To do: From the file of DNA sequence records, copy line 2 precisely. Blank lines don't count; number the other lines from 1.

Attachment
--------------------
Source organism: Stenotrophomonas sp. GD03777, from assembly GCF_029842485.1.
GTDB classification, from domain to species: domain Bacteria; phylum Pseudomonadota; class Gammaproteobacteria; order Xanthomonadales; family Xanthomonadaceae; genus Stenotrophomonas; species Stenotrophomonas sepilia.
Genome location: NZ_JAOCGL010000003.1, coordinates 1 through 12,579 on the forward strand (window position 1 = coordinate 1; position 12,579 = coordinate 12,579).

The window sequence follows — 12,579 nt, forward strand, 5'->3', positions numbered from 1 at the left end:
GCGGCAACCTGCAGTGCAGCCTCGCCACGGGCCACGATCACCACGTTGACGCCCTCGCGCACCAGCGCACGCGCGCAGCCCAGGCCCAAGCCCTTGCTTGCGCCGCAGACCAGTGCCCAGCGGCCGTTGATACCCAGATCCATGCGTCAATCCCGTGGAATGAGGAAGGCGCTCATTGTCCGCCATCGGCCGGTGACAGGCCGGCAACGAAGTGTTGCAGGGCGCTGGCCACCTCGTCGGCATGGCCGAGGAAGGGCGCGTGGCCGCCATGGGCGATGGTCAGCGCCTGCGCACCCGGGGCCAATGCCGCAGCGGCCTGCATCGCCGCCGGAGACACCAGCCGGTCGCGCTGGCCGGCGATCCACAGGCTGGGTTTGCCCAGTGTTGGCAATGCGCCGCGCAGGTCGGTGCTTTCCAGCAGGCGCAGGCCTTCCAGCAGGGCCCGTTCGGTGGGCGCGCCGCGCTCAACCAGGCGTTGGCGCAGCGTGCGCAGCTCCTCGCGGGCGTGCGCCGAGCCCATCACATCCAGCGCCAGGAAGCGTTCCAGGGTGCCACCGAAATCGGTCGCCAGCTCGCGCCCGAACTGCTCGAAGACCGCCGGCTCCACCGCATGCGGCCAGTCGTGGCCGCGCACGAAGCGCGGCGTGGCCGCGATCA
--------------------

GTDB classification, from domain to species: domain Bacteria; phylum Pseudomonadota; class Gammaproteobacteria; order Xanthomonadales; family Xanthomonadaceae; genus Stenotrophomonas; species Stenotrophomonas sepilia.